Katsu curry doesn’t have to be made with chicken you know, a chestnut mushroom rolled in breadcrumbs can do just as well… I think… Not that I’ve ever tried chicken. Well I did once, I ate a chicken burger from New York Chicken & Ribs in Letchworth Garden City when I was 15 but I was so drunk, I don’t remember what it tasted like. Probably pretty good considering anything fried and greasy tastes amazing when you’re inebriated.
Anyway, realising chicken katsu curry is in fact vegetarian, (minus the chicken on course) I decided to give it a go. It’s not that hard to make but it can be a bit of a faff, so I tend to make double the sauce and freeze the rest for later. This means that when I’m feeling lazy, (which is a lot) I can forget the breaded mushrooms altogether and simple pour the silky sauce over some roasted butternut squash, it’s divine and a little less fiddly. However, if you’ve never tried katsu curry, then I highly recommend you start with this mushroom version, it’s well worth getting your hands a bit messy for.
Unlike an Indian curry, Japanese curry is a bit sweeter, not as spicy but has just enough chilli to warm through you as you eat it. Perfect for people afraid of a bit of heat (like my mum). Enjoy, or as they say in Japan 楽しんで… (I think).
Mushroom katsu curry
Serves 2 / Hands on time 30 mins / Total time 1 hour 10 mins / V Df ❄
1 Tbs sunflower or vegetable oil
1 onion, peeled and chopped
5 garlic cloves, peeled
2 medium carrots, peeled and chopped
2 Tbs plain flour
1 Tbs medium curry powder
600ml vegetable stock, I use Knorr
1 Tbs reduced salt soy sauce
1 bay leaf
2 tsp honey
1/2 tsp garam masala
8 large chestnut mushrooms
2 medium eggs, beaten
1 tsp sesame oil
1 tsp soy sauce, 1 tsp rice vinegar
sprinkle of sesame seeds
250g sushi rice and salad leaves
❄ The curry sauce is suitable for home freezing. Keep up to 3 months
1. Preheat oven to 200C°/180°C fan/400F/gas mark 6. If making sushi rice do this first and follow the packet instructions. To make the sauce, fry the chopped onion and whole garlic cloves in the oil in a large saucepan, on a medium heat, for a couple of minutes. Add the chopped carrots, give it a stir and put the lid on. Continue to sweat for a further 10 minutes.
2. Add 2 Tbs of plain flour and 1 Tbs of medium curry powder and cook for a minute stirring continually. Then add the stock in a slow steady stream and continue to stir (this avoids any lumps). Add the bay leaf, soy sauce and honey and bring to the boil. Reduce to a simmer and cook for 20 minutes.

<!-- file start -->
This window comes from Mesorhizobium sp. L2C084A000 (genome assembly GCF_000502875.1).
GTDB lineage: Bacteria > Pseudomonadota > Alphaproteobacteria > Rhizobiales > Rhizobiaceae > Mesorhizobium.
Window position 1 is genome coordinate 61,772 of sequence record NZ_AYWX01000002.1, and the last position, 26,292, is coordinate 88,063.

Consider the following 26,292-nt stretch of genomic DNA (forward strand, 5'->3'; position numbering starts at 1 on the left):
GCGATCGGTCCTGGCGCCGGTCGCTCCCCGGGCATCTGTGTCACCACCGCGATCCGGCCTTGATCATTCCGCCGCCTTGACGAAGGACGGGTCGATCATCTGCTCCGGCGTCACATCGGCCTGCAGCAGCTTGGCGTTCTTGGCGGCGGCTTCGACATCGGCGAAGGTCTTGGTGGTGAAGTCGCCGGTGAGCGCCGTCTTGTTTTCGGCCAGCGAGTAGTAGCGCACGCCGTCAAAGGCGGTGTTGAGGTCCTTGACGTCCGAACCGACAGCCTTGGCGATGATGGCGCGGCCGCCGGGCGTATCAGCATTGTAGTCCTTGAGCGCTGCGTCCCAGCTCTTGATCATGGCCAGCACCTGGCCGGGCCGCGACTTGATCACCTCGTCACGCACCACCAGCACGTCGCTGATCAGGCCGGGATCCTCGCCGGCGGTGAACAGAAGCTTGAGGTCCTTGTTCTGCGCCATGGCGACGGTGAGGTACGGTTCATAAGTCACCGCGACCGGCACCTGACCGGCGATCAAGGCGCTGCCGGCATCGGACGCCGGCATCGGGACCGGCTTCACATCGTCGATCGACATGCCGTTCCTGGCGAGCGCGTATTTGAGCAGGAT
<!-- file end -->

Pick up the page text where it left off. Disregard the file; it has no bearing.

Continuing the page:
3. Meanwhile, beat the eggs in a bowl with a fork and pour out a generous amount of pako breadcrumbs onto a large plate. Spray a large oven tray with oil and pull the storks out of the mushrooms. Take each mushroom and dip it in the beaten egg. Once covered, roll it in the pako breadcrumbs until well coated and place on the oiled baking tray. Repeat this process until all your mushrooms are covered. Spray them with oil and pop in the oven for 20 minutes turning halfway through.
4. Add the garam masala to the sauce and season with salt and pepper. Give the curry a stir and take off the heat. Pass the curry through a sieve using a wooden spoon to help force it though. (If you prefer a chunkier sauce, don’t bother sieving it but remember to remove the bay leaf. Or if you like a smooth but thick sauce, sieve it but add the veg back in (minus the bay leaf) and blend with a hand blender). Pour into a new pan and heat on a low heat to keep the sauce warm until you mushrooms are ready.
5. If making a salad, mix the dressing ingredients together and cover 2 handfuls of mixed leaves in a bowl.
6. Remove the mushrooms carefully from the oven and serve on top of the curry sauce, accompanied with sushi rice and salad. (TIP: To make the sushi rice into domes, simply spoon sushi rice into a tea cup and mold to the cup by pushing down with a spoon. Turn out onto a plate).
If you’ve had a go at making my mushroom katsu curry or any of my recipes, I’d love to hear about it @corrieheale firstname.lastname@example.org